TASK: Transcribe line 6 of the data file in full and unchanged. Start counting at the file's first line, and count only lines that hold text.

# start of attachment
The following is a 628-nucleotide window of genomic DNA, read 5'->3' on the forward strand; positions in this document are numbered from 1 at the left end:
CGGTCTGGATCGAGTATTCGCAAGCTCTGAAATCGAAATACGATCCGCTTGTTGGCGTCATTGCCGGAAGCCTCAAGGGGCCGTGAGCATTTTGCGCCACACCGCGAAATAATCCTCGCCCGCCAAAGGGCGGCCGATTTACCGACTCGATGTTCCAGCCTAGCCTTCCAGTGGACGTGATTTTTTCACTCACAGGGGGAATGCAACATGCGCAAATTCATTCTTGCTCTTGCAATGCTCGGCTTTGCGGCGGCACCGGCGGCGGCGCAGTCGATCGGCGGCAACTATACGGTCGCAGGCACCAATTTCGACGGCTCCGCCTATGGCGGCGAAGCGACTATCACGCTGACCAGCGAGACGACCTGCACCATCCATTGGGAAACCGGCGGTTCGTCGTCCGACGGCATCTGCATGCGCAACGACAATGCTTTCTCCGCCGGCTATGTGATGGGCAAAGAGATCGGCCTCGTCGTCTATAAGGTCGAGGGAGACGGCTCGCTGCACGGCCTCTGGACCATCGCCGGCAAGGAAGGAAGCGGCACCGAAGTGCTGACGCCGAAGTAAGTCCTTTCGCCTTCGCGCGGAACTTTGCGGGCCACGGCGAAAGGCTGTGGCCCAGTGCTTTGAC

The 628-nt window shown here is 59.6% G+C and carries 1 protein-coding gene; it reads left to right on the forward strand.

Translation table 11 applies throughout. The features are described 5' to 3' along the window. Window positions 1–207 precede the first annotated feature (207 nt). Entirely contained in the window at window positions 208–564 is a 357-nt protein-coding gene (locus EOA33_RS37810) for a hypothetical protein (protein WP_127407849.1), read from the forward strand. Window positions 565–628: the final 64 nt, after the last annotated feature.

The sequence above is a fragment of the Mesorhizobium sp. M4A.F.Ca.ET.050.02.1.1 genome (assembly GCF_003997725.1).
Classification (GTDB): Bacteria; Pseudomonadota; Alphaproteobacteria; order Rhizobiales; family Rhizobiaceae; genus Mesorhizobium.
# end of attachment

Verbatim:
Classification (GTDB): Bacteria; Pseudomonadota; Alphaproteobacteria; order Rhizobiales; family Rhizobiaceae; genus Mesorhizobium.